The demise of BestBank, which Tanoue called the FDIC’s first significant bank failure in two years, has also brought the issue of directors’ liability for questionable lending policies and oversight back to the forefront.

At the educational seminars held by Pinnacle Bank for its board members, liability discussions get as specific as case studies of loans that resulted in lawsuits against directors. “He’ll tell us, ‘Don’t make this mistake,’” Lee says of the consultant who leads the seminars.

Reich regularly reminds Jersey Shores’ nine board members, who are asked to sign off on any loan over $300,000, of a lender liability lawsuit against another bank in which the judgment went against the directors. “One of the board members was in the hospital in a coma when that decision was made, but he was included in the judgment,” Reich says. “I tell my board about that from time to time.”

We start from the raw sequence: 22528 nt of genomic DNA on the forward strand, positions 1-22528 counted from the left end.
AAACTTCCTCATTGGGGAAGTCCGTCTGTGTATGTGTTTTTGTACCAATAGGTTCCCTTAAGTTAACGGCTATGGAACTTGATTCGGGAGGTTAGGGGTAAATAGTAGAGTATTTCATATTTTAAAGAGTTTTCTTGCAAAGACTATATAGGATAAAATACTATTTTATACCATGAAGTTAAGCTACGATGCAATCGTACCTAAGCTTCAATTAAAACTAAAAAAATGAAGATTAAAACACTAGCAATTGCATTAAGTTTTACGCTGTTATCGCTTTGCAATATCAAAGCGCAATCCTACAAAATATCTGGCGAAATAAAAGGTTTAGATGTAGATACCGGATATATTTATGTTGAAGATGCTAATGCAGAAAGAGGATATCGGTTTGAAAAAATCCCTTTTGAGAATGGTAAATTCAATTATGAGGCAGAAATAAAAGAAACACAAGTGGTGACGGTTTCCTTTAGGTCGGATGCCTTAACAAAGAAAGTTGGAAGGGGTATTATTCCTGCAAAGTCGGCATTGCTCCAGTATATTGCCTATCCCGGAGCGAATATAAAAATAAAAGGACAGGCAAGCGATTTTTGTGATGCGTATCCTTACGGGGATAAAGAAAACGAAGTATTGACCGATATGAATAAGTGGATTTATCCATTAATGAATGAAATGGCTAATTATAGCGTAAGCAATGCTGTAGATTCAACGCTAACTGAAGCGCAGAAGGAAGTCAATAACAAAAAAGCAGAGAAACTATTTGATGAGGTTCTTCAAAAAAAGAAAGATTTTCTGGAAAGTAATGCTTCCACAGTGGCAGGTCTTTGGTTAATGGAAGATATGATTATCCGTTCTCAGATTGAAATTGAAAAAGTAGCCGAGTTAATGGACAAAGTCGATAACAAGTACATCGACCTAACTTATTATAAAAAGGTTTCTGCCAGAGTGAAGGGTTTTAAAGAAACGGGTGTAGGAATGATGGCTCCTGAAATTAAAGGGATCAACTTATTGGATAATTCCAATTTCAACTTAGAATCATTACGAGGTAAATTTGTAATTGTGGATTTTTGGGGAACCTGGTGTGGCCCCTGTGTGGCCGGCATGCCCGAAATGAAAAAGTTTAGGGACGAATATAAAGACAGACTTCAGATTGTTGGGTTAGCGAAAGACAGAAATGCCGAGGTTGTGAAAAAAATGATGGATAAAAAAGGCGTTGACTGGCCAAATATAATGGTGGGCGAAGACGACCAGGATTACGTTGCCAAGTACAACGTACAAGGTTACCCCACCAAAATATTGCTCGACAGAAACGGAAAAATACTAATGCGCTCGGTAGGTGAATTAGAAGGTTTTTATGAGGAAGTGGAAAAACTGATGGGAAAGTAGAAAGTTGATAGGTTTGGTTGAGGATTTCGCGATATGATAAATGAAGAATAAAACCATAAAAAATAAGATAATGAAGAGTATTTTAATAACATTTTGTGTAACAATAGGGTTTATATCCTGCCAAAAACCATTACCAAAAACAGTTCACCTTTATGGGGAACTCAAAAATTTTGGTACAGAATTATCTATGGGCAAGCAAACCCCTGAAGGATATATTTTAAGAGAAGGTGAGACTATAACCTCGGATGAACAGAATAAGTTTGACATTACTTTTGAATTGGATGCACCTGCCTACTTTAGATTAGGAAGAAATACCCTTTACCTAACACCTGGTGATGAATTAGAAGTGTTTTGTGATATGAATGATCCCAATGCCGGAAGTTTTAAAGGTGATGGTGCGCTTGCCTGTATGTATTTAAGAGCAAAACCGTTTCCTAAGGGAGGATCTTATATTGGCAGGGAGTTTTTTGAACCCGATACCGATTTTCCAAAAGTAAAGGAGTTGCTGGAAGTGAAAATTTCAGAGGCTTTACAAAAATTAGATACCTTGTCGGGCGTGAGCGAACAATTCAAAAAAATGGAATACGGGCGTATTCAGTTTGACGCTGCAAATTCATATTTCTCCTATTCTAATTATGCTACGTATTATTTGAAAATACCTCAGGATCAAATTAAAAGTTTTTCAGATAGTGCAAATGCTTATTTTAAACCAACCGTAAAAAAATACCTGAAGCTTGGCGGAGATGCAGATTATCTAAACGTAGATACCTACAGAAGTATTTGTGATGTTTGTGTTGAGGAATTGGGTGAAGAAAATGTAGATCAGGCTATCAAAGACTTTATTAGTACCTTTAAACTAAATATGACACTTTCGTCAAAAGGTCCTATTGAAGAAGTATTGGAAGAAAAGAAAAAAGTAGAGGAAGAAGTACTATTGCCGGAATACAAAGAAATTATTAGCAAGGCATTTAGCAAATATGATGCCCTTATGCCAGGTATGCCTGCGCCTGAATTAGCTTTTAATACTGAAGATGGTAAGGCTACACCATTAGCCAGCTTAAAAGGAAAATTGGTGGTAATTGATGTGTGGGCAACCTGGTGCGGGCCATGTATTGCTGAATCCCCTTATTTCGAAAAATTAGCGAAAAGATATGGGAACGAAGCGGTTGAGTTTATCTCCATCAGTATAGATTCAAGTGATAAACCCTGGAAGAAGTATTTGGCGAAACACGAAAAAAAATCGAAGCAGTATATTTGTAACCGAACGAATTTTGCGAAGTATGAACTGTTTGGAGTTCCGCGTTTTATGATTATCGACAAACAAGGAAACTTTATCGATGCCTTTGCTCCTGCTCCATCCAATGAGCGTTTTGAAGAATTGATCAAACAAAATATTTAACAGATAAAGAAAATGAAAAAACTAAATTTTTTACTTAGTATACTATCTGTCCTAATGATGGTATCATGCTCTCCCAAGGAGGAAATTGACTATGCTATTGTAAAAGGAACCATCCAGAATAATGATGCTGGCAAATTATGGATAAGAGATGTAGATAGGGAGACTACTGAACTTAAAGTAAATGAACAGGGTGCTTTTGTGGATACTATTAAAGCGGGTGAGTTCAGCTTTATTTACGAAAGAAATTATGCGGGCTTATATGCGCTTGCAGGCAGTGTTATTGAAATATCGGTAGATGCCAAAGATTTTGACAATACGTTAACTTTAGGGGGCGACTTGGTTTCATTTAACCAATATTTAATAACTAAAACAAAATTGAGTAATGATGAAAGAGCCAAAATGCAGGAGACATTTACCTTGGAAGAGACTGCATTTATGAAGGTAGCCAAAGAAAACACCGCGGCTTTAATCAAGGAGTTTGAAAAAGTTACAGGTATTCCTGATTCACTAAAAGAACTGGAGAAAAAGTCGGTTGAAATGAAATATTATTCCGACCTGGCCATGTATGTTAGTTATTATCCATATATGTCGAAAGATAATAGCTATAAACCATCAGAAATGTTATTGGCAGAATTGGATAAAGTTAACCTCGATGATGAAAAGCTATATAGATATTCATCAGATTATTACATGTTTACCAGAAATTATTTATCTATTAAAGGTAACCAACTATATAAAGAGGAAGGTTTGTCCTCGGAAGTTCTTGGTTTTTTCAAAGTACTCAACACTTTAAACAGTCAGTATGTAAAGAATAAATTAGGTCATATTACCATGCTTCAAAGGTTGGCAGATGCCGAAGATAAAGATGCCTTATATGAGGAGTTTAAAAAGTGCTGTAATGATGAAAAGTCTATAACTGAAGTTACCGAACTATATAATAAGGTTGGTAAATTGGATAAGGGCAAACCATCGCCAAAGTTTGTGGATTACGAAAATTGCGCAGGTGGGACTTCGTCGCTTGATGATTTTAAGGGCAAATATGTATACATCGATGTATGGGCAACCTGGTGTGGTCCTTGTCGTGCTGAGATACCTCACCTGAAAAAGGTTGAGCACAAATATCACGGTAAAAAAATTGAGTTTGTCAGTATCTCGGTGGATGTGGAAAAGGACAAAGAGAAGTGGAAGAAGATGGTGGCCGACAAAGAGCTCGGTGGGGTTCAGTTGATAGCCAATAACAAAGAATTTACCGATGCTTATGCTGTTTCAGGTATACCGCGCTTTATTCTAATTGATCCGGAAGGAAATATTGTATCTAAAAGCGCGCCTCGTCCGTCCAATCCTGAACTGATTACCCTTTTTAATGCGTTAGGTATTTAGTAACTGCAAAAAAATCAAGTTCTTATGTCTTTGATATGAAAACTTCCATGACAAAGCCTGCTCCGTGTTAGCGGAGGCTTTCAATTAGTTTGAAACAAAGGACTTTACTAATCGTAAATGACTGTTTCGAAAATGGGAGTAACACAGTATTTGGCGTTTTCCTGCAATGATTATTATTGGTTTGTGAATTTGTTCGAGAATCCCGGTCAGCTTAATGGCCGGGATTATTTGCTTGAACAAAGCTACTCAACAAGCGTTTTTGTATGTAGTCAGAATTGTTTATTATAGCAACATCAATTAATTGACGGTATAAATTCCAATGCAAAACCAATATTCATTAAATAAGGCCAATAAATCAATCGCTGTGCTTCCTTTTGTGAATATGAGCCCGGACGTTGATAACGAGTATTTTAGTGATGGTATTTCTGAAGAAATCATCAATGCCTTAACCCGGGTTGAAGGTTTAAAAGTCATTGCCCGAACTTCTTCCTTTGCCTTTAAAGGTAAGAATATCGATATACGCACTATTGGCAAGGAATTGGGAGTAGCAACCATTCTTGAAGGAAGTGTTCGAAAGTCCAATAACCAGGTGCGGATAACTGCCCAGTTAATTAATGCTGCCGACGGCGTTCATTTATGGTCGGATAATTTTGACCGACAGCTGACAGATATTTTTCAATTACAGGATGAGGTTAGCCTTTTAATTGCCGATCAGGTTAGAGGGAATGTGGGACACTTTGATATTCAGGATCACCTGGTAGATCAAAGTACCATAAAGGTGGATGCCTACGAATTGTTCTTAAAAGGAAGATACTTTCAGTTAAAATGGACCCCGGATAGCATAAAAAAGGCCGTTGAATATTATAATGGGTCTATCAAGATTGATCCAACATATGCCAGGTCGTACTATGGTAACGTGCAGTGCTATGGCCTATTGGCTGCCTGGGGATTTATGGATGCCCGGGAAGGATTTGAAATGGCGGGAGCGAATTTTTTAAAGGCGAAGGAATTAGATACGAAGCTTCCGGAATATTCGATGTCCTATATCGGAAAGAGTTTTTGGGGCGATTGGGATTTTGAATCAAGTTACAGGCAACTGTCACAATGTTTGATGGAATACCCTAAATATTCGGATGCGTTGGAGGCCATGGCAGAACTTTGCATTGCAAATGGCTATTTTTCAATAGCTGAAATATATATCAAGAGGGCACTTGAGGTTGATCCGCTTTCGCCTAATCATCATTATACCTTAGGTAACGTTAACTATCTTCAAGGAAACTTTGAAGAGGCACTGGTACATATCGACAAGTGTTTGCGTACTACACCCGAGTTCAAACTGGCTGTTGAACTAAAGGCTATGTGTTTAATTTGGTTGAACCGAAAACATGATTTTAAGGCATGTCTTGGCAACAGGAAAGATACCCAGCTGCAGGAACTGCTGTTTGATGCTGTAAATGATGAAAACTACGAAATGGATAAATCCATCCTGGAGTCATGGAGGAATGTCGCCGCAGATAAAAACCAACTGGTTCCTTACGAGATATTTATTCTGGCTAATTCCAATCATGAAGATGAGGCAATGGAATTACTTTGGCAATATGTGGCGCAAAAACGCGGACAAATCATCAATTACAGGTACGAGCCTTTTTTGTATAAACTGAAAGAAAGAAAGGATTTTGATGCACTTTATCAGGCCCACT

Reich agrees that the loan committee’s job could become more difficult if the economy takes a turn for the worse. “We could see more delinquencies than we have in the last 10 years,” he says. “And if we do, then the directors will get nervous, because their own assets are at risk.”

Virtually all the chief executives say they would not be doing their jobs if they failed to keep an eye on the larger economy, even if, in many cases, they believe their own banks to be insulated from the ebb and flow of global commerce.

“It’s always more difficult in a recession,” says Charles Snipes, president and chief executive of the Bank of Granite, in Granite Falls, N.C. Snipes says he had been warning his board, which has five outside directors along with him and another senior officer, for more than a year that a slowdownu00e2u20ac”or worseu00e2u20ac”was likely.